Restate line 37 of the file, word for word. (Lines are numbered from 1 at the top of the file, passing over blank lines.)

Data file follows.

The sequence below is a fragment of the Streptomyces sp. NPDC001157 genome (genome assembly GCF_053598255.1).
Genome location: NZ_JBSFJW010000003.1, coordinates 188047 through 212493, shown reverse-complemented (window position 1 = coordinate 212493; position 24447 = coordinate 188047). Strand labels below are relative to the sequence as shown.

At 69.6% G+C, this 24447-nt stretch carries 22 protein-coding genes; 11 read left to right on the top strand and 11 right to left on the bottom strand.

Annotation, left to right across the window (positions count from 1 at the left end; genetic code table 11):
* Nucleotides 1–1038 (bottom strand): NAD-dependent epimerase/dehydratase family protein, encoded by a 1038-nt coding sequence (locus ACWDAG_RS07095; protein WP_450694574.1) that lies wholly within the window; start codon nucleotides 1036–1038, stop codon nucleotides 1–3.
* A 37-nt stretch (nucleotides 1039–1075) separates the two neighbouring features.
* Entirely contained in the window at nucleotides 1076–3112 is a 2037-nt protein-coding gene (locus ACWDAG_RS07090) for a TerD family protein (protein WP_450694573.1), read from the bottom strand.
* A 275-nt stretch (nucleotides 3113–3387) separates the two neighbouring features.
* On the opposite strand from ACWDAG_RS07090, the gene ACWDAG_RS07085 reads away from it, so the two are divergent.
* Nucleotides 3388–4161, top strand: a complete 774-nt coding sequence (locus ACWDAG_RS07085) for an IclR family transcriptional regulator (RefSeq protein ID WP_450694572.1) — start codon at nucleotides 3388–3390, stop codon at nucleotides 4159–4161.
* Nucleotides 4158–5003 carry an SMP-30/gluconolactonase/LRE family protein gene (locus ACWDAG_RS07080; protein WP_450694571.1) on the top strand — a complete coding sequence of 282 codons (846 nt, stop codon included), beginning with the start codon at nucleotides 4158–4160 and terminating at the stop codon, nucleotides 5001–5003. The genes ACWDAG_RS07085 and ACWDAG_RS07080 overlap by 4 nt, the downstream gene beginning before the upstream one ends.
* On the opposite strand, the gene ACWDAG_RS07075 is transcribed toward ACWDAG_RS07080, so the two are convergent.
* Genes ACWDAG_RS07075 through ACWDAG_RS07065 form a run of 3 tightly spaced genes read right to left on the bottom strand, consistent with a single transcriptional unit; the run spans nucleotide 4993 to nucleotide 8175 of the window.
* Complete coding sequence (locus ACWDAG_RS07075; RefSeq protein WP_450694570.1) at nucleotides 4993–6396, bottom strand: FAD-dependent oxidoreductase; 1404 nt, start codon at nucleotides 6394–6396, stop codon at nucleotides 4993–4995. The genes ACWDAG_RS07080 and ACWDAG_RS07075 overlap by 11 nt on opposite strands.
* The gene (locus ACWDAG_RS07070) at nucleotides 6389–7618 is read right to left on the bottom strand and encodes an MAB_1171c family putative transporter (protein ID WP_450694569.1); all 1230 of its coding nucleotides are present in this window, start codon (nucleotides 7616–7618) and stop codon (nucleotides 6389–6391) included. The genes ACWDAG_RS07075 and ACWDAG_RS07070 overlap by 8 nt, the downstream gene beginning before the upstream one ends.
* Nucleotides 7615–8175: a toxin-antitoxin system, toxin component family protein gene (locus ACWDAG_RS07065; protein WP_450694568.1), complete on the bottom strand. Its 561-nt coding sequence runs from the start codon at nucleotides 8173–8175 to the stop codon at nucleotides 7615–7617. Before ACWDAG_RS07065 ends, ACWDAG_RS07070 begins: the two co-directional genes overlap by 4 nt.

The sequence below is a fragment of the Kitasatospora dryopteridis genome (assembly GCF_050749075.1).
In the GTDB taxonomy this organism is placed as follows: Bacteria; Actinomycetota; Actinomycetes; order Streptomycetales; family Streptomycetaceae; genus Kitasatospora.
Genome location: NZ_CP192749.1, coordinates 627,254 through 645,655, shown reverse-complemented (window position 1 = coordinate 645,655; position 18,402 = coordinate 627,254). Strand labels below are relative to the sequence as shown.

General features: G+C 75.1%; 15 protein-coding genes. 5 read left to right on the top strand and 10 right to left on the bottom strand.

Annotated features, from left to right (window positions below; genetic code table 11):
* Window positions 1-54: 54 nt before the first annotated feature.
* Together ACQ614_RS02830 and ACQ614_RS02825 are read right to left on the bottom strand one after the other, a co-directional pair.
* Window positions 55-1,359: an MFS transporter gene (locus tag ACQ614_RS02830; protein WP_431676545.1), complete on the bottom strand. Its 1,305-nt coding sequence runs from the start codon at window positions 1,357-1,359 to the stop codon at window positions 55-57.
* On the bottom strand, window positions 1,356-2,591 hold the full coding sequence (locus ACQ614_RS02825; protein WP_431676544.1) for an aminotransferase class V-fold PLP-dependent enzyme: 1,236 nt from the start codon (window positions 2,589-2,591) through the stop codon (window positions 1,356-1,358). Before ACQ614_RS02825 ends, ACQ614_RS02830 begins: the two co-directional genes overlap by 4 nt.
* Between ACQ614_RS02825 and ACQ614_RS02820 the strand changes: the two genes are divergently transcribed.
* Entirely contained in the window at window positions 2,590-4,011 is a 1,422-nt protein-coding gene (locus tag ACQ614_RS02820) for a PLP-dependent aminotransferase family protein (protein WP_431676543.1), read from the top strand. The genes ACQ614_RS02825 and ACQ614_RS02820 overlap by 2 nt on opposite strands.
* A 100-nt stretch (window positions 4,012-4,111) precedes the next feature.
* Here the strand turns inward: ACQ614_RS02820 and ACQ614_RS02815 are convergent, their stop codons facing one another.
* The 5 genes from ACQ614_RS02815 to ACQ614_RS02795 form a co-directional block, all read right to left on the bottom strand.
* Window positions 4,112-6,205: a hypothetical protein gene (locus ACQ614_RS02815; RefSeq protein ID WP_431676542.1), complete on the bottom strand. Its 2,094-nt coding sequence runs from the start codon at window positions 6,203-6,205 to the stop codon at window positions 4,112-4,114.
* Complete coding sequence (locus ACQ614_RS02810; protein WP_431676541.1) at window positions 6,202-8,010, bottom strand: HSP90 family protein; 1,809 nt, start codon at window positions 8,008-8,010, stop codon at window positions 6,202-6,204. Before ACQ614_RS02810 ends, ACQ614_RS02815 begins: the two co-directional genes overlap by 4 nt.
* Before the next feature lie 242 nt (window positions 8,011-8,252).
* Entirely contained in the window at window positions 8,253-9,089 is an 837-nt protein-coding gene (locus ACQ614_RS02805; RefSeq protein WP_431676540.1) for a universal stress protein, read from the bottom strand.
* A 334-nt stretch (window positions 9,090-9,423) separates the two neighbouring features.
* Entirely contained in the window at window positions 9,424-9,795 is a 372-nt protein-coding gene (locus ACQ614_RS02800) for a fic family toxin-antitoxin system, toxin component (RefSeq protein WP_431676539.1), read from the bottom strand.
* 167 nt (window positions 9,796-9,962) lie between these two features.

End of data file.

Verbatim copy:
* 167 nt (window positions 9,796-9,962) lie between these two features.